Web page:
Monday, January 22, 2018

787-10 receives amended type certificate; first delivery eyed for end of March

Boeing Image
Boeing received the amended type certificate for the 787-10 meaning that the aircraft is now certified to carry passengers on revenue flights and the aircraft can now be delivered to customers who ordered them.  The certification came on Friday just before the start of the three day US Government shutdown.
Boeing Photo

Singapore Airlines will take the first aircraft at the end of March.  Already there are two completed 787-10 for Singapore Airlines that are on the Charleston ramp with one more already in final assembly and three more expected to be delivered by the end of this summer to the launch customer.  Etihad and United Airlines are expect to receive the -10 this year as well.

Boeing stated that they completed the test program with over 900 hours of flight tests. The key to the quick certification was not just a well planned and thought out test program but the fact that the 787-10 had 95% commonality with the 787-9 helped shorten the required number of test parameters.

The 787-10 has been seamlessly integrated into the 787 production system also due to the high degree of commonality it has with the 787-9.

AINOnline has an excellent article regarding today's certification of the -10.  Here's the Boeing Press Release announcing the certification of the -787-10:

Boeing announced today the 787-10 Dreamliner received an amended type certificate (ATC) from the U.S. Federal Aviation Administration (FAA), clearing the airplane for commercial service.
The awarding of ATC caps a successful flight test program that began in March 2017 and involved three flight test airplanes that accumulated about 900 test hours. Boeing’s flight test program team took the airplanes through a series of tests to confirm the airplane’s handling, systems and overall performance met internal requirements and certification standards to ensure safety of flight.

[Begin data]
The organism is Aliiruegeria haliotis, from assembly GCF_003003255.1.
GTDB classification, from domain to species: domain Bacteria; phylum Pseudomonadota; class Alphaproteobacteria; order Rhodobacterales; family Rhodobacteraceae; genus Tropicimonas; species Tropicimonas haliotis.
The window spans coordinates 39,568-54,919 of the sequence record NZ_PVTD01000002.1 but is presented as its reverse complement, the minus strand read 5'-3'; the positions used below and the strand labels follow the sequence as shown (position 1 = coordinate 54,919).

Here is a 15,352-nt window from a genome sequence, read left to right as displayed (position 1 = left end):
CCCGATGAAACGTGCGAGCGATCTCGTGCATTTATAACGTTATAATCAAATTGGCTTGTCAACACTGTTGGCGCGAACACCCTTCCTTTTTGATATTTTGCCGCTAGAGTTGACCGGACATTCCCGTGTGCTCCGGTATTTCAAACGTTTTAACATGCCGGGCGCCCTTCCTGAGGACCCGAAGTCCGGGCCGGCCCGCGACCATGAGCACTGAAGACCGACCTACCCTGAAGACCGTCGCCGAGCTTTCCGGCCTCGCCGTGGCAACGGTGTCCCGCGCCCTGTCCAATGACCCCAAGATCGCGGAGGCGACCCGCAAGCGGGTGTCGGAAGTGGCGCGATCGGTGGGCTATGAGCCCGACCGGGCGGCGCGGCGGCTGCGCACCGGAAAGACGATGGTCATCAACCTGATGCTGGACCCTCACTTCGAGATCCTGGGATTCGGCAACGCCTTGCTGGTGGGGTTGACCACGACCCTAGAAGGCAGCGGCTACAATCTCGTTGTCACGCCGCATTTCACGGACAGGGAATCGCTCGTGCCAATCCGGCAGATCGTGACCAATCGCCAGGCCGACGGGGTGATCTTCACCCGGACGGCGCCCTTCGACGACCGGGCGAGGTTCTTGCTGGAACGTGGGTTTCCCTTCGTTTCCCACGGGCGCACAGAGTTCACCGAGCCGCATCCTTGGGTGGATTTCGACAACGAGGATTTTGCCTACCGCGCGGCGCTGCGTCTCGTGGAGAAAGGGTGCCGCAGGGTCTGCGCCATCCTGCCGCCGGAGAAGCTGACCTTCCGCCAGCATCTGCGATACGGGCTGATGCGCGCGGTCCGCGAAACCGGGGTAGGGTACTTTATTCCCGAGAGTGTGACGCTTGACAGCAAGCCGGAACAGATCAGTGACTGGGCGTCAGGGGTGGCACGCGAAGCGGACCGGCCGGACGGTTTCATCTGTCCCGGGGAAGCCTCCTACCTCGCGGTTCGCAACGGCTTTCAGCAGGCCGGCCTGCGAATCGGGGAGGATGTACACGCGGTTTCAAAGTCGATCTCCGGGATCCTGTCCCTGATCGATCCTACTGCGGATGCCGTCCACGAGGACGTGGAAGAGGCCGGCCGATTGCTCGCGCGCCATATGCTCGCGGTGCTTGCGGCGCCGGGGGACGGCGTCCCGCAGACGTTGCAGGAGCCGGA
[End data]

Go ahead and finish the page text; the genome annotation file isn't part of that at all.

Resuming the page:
“We are pleased to have met the rigorous standards set forth by the FAA and are eager to bring the airplane to market for our valued customers,” said Brad Zaback, vice president and general manager of the 787 program. “After years of design and testing, our team has proven the quality, safety and reliability of the newest member of the Dreamliner family and we look forward to seeing the airplane in service later this year.”
Other aviation regulatory agencies are expected to follow the FAA’s lead and certify the airplane before it enters service.

5 comments:

jan bar said...

Your Monday entry, Emirates 787 photo, part of the right wing
missing.

Best,

jan bar

Christopher D. Dye said...


Question is, Has R-R fixed the fan blade problem with the Trent 1000 engines. Don't se SA taking delivery unless they are sure. Also, one wonders how this truly dangerous defect escaped notice during the test period for the 787-9. I don't think I would fly on any Trent 1000 plane unless and until it was absolutely clear that these engine problems have been solved throughout the entire operational fleet.

Uresh said...

Regarding the wing in the picture...you need to bring it up with media department.

On the RR Trent issue. I haven't heard any updates as to any resolution of the issue. I'm not sure if this issue affects the RR 1000-TEN engines which are now the standard engine on the RR equipped 787s.

Pete Templin said...

LN 622 and 656 are completed, but they haven't flown yet. Are they using the same seats as the Singapore 787-9? Any other risks that could delay those deliveries? Do you expect the same >1-year process to convert the test aircraft into customer-ready frames as we saw with the 787-9?

Uresh said...

The two frames already built should fly within a couple of months. Singapore doesn't have any 787-9 through their Scoot subsidiary does but since that is a LCC product I doubt that they'd use seats that Scoot is using on the Singapore 787-10. Singapore is a higher end product vs. Scoot. All three test aircraft should be delivered by the end of the year after completing re-work.